Vision. For Life.

overhead view of some white pills on a black background

Recently, I spent Shabbat with the family of Prof. Jeff Epstein, the director of research at the Center for
ADHD at the Cincinnati Children’s Hospital. Of course, we had much to talk about. Prof. Epstein and his
team are about to publish a paper that shows clearly that performance of a person immediately after
being taken off Ritalin is consistently worse than it was before he/she started taking the Ritalin.
The importance of this finding relates to our ability in making an assessment regarding whether a person
can or cannot come off Ritalin. The results of this study show that a decision cannot be made that is
dependent on behavior during the first week or so after coming off the medication. Prof. Epstein
explained that it is not yet known how long it takes until one can make an accurate assessment.
Prof. Epstein explained the situation to me as follows. As we know, Ritalin is a dopamine uptake-
preventer. Dopamine is a natural hormone (catecholamine) found in the frontal lobes of our that helps
us to sustain attention. By blocking the cells that remove dopamine from the frontal lobes, Ritalin allows
for a greater amount of dopamine to be present in our brain. However, as Prof. Epstein explained, the
brain realizes this and creates more cells to remove this “excess” dopamine from the brain’s frontal
lobe. Therefore, when Ritalin is suddenly removed from the body, there is suddenly an unnatural lack of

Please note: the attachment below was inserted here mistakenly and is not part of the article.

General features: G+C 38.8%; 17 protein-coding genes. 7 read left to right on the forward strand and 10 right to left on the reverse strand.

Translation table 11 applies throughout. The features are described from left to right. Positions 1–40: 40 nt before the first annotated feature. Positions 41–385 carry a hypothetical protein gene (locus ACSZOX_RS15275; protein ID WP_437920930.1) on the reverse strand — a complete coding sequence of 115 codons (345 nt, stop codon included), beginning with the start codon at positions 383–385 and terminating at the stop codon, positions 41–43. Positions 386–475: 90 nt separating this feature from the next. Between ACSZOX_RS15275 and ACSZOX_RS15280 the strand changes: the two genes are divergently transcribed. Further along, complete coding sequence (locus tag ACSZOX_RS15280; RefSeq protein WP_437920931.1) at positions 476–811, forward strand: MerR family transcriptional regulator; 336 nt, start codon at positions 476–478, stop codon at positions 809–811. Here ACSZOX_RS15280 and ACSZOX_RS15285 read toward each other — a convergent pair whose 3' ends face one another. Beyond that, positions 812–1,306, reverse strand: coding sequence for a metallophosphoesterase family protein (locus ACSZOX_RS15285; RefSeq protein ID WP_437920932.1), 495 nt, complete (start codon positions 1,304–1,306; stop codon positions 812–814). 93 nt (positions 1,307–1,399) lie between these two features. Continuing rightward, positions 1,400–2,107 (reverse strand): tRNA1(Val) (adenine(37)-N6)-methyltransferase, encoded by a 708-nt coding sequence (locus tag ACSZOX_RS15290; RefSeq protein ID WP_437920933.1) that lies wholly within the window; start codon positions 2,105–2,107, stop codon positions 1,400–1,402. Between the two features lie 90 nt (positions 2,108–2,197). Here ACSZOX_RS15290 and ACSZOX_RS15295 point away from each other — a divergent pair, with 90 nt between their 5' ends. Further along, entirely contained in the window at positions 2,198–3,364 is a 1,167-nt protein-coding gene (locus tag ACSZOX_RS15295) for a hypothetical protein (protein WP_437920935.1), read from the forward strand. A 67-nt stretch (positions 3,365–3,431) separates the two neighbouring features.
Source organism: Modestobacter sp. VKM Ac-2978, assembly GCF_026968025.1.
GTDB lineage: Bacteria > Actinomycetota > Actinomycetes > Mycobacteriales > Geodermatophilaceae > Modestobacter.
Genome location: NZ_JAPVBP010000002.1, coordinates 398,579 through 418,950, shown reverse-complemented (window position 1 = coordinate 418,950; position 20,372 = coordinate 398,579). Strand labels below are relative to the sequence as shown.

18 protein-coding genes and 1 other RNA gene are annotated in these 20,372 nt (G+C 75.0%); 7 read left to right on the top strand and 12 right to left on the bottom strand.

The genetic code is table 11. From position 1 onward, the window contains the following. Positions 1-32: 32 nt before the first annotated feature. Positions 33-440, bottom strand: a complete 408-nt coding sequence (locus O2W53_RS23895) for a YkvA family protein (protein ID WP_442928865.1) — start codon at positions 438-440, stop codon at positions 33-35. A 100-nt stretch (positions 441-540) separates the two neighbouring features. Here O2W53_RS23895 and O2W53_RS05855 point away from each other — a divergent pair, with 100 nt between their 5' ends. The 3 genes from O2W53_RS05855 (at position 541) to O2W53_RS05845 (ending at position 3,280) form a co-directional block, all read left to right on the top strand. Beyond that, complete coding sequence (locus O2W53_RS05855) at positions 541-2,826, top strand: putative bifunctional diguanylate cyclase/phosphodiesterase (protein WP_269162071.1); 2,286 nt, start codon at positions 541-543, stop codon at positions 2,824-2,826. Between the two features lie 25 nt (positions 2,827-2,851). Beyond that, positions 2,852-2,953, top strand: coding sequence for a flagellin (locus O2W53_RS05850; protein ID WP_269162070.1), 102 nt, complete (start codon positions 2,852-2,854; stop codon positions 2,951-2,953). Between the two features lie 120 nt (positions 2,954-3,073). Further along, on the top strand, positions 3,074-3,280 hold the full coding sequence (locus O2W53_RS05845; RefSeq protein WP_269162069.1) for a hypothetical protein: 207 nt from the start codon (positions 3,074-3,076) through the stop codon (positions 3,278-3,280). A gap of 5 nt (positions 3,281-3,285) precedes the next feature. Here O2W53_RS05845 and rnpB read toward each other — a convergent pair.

dopamine, because there are now too many cells removing dopamine from the frontal lobes. This
situation eventually rectifies itself, but it is not yet known how long the process takes.
The second point that Prof. Epstein confirmed, which I am sure you have surmised, is that because more
cells are created that remove the excess dopamine, greater strengths of Ritalin are required to
maintain the same effect over time.

Vision and ADHD

Prof. Epstein was excited to hear about Developmental Optometry. In particular, he was fascinated to
hear how the symptoms of convergence insufficiency are often identical to those symptoms based on
which, a diagnosis of ADHD is made. Therefore, it is certainly possible that a person might end up being
prescribed Ritalin when the only issue is a visual one that is causing the symptoms. He reiterated the
fact that ADHD is a symptom-based diagnosis only. There is no blood test. Therefore, the importance of
ruling out all other conditions that can give similar symptoms to ADHD before seeing a neurologist is
essential. Sadly, this is rarely done.

Giving a stimulant medication (Ritalin, Attent etc.) to a child who has another treatable cause for his
attention difficulties e.g., a visual, emotional or nutritional issue, is going to result in him being deprived
of the optimal treatment. This point is made in the provocatively titled book “ADHD does Not Exist” by
pediatric neurologist Dr. Richard Saul. Moreover, Dr. Saul reports undiagnosed and untreated visual
issues as the most common reason for kids to be inappropriately medicated.

Let’s make a difference!

So, next time you have a patient/client/student who says “I have ADHD”, ask them whether they ever had a full evaluation with a board certified (FCOVD) developmental optometrist.
Because while it is true that you can be focused visually but not mentally, you cannot be failing to focus visually and be focused mentally. You just can’t. Well, not unless you close your eyes.


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Robert Lederman

A passionate optometrist with over 35 years of experience, transforming lives through vision.


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